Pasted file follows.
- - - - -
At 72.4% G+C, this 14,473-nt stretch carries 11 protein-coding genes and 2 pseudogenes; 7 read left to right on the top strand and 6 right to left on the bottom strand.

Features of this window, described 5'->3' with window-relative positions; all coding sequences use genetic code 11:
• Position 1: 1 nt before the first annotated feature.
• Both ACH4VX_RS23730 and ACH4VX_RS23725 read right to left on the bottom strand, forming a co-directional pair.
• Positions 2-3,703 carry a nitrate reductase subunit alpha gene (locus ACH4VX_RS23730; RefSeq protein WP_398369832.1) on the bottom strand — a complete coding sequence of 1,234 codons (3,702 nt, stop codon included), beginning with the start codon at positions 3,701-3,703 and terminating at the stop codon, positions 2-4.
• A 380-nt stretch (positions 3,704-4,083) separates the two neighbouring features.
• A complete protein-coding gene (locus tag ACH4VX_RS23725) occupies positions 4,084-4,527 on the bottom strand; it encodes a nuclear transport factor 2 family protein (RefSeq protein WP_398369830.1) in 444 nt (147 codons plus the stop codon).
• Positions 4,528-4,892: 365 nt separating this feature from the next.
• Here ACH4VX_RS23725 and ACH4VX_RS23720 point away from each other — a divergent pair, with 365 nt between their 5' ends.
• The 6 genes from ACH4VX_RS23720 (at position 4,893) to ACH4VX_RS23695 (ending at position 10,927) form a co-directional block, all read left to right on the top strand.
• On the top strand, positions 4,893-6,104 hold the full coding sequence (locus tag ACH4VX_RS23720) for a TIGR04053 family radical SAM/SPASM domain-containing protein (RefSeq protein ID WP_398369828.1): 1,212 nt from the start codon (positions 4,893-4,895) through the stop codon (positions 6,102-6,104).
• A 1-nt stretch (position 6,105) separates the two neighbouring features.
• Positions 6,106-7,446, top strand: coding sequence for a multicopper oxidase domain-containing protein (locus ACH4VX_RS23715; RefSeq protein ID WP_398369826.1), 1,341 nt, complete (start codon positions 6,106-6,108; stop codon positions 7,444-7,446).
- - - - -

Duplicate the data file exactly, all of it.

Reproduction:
At 72.4% G+C, this 14,473-nt stretch carries 11 protein-coding genes and 2 pseudogenes; 7 read left to right on the top strand and 6 right to left on the bottom strand.

Features of this window, described 5'->3' with window-relative positions; all coding sequences use genetic code 11:
• Position 1: 1 nt before the first annotated feature.
• Both ACH4VX_RS23730 and ACH4VX_RS23725 read right to left on the bottom strand, forming a co-directional pair.
• Positions 2-3,703 carry a nitrate reductase subunit alpha gene (locus ACH4VX_RS23730; RefSeq protein WP_398369832.1) on the bottom strand — a complete coding sequence of 1,234 codons (3,702 nt, stop codon included), beginning with the start codon at positions 3,701-3,703 and terminating at the stop codon, positions 2-4.
• A 380-nt stretch (positions 3,704-4,083) separates the two neighbouring features.
• A complete protein-coding gene (locus tag ACH4VX_RS23725) occupies positions 4,084-4,527 on the bottom strand; it encodes a nuclear transport factor 2 family protein (RefSeq protein WP_398369830.1) in 444 nt (147 codons plus the stop codon).
• Positions 4,528-4,892: 365 nt separating this feature from the next.
• Here ACH4VX_RS23725 and ACH4VX_RS23720 point away from each other — a divergent pair, with 365 nt between their 5' ends.
• The 6 genes from ACH4VX_RS23720 (at position 4,893) to ACH4VX_RS23695 (ending at position 10,927) form a co-directional block, all read left to right on the top strand.
• On the top strand, positions 4,893-6,104 hold the full coding sequence (locus tag ACH4VX_RS23720) for a TIGR04053 family radical SAM/SPASM domain-containing protein (RefSeq protein ID WP_398369828.1): 1,212 nt from the start codon (positions 4,893-4,895) through the stop codon (positions 6,102-6,104).
• A 1-nt stretch (position 6,105) separates the two neighbouring features.
• Positions 6,106-7,446, top strand: coding sequence for a multicopper oxidase domain-containing protein (locus ACH4VX_RS23715; RefSeq protein ID WP_398369826.1), 1,341 nt, complete (start codon positions 6,106-6,108; stop codon positions 7,444-7,446).